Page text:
An Inadequate Patient Assessment Increases the Risk of a Malpractice Defendant Being Held Responsible
Aug 27, 2020
The odds of an MPL case closing with an indemnity payment increase 85% when the patient assessment was incomplete or otherwise inadequate.
According to analysis of 15,927 patient assessment cases from CRICO’s national comparative benchmarking system, 47% closed with payment (compared with 30% for all MPL cases). The average payment was $519,000; six percent of cases closed for a million dollars or more. Surgical and medical specialties were equally exposed; more than half (56%) involved a high-severity injury or patient death.
Half (53%) of these cases were complicated by a suboptimal response to the patient’s clinical signs or symptoms; 36% were undermined by the clinician’s narrow diagnostic focus, and a third hinged on a failure to order a clinically indicated test. The majority of patient assessment cases stem from care in an outpatient setting: 47% in office-based care and 14% in the Emergency Department.
Assessment errors are at the root of a high proportion of high-impact adverse events because they frequently lead to subsequent missed opportunities to course correct the patient’s care. When an adverse event resulting in a high-severity injury or death is linked to critical information that was missing or misleading, the likelihood of a case closing with indemnity payment increases.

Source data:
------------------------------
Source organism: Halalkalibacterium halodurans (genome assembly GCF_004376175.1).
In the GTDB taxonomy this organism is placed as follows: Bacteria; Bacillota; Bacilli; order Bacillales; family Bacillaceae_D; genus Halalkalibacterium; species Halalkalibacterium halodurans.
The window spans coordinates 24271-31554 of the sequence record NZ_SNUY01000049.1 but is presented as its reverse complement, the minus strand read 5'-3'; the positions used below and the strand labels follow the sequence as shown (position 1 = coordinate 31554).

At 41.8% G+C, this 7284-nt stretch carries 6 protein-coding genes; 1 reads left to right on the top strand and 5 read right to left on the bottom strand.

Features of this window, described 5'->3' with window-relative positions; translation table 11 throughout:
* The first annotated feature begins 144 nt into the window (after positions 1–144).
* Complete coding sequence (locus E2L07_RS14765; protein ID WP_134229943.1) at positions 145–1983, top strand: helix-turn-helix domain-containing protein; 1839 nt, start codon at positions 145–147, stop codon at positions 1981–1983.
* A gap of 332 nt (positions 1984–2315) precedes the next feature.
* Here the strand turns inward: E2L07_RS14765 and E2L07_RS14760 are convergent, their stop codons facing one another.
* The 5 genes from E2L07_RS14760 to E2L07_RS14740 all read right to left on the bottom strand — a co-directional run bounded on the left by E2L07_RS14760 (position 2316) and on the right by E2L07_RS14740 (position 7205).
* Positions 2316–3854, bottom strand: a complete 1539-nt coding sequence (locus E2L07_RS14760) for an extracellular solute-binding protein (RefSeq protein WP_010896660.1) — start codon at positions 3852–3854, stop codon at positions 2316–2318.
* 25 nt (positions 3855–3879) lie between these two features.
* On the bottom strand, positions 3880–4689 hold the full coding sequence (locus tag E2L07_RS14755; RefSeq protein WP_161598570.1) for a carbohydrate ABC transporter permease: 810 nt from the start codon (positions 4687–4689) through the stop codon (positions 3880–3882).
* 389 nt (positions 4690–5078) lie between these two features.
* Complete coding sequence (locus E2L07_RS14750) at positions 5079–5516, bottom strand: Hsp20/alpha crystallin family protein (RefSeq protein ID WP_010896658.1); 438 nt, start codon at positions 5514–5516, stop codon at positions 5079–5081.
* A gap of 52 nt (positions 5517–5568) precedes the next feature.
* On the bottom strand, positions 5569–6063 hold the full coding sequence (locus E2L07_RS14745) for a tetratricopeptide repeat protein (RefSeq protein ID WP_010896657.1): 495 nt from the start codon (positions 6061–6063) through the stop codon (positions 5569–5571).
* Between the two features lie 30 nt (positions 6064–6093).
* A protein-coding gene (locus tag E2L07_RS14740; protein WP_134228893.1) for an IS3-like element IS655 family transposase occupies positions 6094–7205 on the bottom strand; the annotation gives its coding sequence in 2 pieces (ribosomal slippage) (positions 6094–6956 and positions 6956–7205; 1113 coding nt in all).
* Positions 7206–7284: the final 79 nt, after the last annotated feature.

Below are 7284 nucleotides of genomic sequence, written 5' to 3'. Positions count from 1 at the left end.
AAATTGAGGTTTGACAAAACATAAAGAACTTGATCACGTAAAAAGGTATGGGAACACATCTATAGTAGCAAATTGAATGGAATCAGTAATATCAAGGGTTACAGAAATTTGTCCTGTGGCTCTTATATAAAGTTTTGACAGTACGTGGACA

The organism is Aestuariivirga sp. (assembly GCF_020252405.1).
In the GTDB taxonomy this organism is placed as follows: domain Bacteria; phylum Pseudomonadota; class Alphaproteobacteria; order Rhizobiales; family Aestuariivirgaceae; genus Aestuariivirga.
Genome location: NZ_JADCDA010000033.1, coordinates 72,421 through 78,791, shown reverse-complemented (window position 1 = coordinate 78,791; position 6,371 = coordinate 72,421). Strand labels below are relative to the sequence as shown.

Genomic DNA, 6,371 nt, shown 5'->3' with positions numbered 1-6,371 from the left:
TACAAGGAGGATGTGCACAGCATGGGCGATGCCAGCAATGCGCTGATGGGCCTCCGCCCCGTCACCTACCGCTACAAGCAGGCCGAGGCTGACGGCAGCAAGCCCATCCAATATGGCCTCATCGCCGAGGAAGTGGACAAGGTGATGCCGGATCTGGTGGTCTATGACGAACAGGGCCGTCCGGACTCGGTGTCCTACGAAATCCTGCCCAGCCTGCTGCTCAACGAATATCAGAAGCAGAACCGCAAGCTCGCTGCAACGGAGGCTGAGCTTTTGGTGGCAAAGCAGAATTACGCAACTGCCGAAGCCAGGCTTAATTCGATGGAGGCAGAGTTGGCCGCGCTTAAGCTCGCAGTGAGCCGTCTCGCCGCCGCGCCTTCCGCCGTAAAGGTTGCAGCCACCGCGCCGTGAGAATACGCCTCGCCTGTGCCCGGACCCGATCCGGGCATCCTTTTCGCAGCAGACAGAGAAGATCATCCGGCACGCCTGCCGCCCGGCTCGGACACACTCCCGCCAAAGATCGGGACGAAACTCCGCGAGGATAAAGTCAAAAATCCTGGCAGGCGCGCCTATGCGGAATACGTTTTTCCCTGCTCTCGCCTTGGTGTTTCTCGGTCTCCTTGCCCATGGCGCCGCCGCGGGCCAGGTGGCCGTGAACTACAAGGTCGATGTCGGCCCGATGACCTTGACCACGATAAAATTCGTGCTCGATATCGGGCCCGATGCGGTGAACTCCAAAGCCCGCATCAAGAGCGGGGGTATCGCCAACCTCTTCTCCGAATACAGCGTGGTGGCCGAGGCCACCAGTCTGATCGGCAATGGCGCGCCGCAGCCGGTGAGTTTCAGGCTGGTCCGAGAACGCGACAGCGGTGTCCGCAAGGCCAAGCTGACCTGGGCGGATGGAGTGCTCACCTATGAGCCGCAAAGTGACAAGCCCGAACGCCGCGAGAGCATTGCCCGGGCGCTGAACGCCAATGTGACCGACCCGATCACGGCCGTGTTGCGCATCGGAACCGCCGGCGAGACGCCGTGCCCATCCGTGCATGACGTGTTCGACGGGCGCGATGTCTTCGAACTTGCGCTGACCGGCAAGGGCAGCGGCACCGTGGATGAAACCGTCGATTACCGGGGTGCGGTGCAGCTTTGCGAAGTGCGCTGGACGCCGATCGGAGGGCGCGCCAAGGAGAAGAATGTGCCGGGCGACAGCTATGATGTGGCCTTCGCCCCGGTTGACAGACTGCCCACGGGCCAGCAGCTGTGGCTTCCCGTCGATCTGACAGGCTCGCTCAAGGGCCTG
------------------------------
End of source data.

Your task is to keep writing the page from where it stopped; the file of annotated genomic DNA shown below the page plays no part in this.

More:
Key considerations for interventions to reduce this risk include:
- Review the role of the history and physical
- Aid in the creation of a concise patient summary/profile
- Review the role of decision support tools
- Consider the role of all team members during the assessment process
- Be sensitive to the impact of time constraints
- Guide a manageable differential diagnosis list
- Promote smarter testing
- Address operational/environmental factors that may narrow the assessment process
To better understand your organization’s specific policy/protocol vulnerabilities, consider:
- Which missed diagnoses are most problematic?
- Which category of tests are most commonly not ordered/delayed?
- Which specialty consults/referrals are most commonly delayed?
Also included in the full report, The Power to Predict, are strategies for defendingMPL cases with inadequate patient assessments.